Are Emerging Market Economies Subject to Credit Rating Bias?: Evidence from South Africa, Hungary and Turkey Cases


  • Bilge Canbaloğlu Ankara Yıldırım Beyazıt University, Business School, Department of International Trade and Business, Ankara, Turkey
  • Özge Sezgin Alp Baskent University, Faculty of Commercial Sciences, Accounting and Financial Management Department, Ankara, Turkey
  • Güray Küçükkocaoğlu Başkent University, Faculty of Economics and Administrative Sciences, Department of Management, Ankara, Turkey

Anahtar Kelimeler:

Credit Rating Agencies- Sovereign Ratings- Emerging Market Economies


Purpose – This study aims to reveal whether there exists bias in the assignments of S&P and Moody’s specifically against South Africa, Hungary and Turkey by also exploring the determinants of credit ratings of these three countries for the time span of 2002:Q4 – 2016:Q4. Design/ methodology/approach – The independent t-test and one-way ANOVA test are utilized when the means of S&P and Moody’s grades of three countries are compared. Besides, in order to inspect how the macroeconomic determinants of the credit ratings of each country affect their credit ratings and detect the subjectivity component of the country rating models, OLS regresion models are constructed. Finally, pooled regression model including country dummy variables is established to detect whether countries are initially rated with a bias by the Credit Rating Agencies (CRAs) regardless of economic variables. Empirical Results: First, the mean comparison tests show that Turkey has the least credit ratings among the three by both S&P and Moody’s, and the difference between the means are statistically significant. Secondly, the OLS regressions’ results show that the macroeconomic determinants of sovereign ratings are not definite for all countries as specified in the previous studies. The ratings of each country are influenced by different variables with different significance. Furthermore, the subjective component of the OLS model (the part cannot be explained by the economic variables) in Hungary is smaller when compared to the subjective components of South Africa’s and Turkey’s models, which indicates that the changes in credit ratings is explained by the economic variables mostly in Hungary. Finally, the pooled regression results denote that Turkey is assigned with the least grades without considering the macroeconomic indicators when compared to South Africa and Hungary. Discussion: Though it is maintained that the credit ratings of the sovereigns are mostly determined by their economic indicators, this study shows that these three emerging market economies are not evaluated transparently and fairly by the CRAs. Even if they are classified under emerging market economies, Turkey is assigned by the lowest grades when compared to others. This can be linked with the possibility of intense relations of South Africa and Hungary with advanced economies.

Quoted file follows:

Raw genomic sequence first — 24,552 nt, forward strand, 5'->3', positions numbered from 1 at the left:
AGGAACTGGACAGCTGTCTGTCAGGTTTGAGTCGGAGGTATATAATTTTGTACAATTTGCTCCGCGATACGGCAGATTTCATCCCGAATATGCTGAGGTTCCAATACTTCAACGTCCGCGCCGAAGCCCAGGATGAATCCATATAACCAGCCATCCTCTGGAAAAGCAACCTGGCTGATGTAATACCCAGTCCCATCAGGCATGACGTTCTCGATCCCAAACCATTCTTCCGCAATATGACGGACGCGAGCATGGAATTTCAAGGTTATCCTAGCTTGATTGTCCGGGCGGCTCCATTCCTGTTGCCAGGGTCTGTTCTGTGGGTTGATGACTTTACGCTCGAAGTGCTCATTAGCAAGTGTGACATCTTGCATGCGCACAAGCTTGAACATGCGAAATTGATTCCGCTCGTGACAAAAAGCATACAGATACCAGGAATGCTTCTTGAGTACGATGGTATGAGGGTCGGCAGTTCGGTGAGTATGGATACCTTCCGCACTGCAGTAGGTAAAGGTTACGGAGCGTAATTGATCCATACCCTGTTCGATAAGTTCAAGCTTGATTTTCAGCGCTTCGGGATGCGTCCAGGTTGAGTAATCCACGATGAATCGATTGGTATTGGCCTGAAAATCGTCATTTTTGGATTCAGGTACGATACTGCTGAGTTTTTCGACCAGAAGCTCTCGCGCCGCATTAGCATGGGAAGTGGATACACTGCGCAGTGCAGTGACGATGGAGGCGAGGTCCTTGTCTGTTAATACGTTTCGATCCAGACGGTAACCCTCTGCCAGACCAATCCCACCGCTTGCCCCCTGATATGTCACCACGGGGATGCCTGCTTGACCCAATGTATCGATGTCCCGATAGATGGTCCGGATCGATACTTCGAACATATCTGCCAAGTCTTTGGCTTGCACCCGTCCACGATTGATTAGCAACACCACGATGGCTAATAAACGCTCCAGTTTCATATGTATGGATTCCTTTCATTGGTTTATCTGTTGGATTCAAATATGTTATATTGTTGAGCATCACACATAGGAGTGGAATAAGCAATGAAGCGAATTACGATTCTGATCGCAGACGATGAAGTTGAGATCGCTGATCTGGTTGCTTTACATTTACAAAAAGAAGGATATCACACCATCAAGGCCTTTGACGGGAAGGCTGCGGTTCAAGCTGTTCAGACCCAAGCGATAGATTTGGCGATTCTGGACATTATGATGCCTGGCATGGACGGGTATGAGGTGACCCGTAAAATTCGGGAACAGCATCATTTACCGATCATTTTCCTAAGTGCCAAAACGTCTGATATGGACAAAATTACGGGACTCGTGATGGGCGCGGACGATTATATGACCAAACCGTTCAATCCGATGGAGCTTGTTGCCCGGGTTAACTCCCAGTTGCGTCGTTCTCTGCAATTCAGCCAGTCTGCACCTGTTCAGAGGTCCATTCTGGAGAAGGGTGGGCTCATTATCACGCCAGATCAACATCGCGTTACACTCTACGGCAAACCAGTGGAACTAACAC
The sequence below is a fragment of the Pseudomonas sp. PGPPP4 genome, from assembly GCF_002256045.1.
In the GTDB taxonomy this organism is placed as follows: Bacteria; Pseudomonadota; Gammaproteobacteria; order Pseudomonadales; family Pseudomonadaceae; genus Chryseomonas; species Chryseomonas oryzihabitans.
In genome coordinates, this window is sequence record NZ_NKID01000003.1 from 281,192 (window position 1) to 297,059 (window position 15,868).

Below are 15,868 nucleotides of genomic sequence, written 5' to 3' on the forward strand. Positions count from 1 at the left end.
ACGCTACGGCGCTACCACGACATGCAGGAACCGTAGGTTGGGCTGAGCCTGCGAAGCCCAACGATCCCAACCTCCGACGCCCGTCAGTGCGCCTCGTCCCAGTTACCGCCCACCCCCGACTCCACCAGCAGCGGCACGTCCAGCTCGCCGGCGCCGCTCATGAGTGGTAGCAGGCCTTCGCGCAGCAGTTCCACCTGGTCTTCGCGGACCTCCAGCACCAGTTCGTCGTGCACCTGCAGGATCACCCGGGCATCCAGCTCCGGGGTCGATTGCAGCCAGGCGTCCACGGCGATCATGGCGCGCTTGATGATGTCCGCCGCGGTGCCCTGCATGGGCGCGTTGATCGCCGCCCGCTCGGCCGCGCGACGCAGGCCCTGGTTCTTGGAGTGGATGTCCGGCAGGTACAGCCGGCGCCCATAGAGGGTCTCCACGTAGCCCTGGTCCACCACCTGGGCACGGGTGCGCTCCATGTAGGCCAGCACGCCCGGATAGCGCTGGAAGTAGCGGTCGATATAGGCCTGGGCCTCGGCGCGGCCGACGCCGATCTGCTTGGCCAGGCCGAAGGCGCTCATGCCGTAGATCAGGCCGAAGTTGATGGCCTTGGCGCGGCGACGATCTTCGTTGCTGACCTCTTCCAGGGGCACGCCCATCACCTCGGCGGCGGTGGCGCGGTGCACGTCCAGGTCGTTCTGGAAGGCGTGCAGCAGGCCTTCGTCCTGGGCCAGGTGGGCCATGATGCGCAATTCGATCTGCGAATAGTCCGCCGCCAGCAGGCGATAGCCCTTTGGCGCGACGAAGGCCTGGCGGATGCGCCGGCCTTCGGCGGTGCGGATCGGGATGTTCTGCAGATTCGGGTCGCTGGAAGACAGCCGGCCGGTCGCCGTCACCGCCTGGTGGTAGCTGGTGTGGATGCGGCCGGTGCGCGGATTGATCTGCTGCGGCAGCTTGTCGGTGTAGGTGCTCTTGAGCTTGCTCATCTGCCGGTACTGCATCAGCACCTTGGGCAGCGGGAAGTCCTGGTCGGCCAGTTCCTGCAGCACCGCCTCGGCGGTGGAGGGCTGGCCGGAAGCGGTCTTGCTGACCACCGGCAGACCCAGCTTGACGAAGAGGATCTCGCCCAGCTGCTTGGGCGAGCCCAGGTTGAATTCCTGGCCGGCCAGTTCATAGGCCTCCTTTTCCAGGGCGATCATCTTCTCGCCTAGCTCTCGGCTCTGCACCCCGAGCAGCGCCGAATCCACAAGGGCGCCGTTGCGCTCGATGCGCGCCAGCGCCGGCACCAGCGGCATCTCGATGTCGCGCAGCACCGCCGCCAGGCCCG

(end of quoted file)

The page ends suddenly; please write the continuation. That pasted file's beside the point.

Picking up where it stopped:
Nasıl Atıf Yapılır

Canbaloğlu, B., Sezgin Alp, Özge, & Küçükkocaoğlu, G. (2021). Are Emerging Market Economies Subject to Credit Rating Bias?: Evidence from South Africa, Hungary and Turkey Cases. İşletme Araştırmaları Dergisi, 11(2), 1068–1078. Geliş tarihi gönderen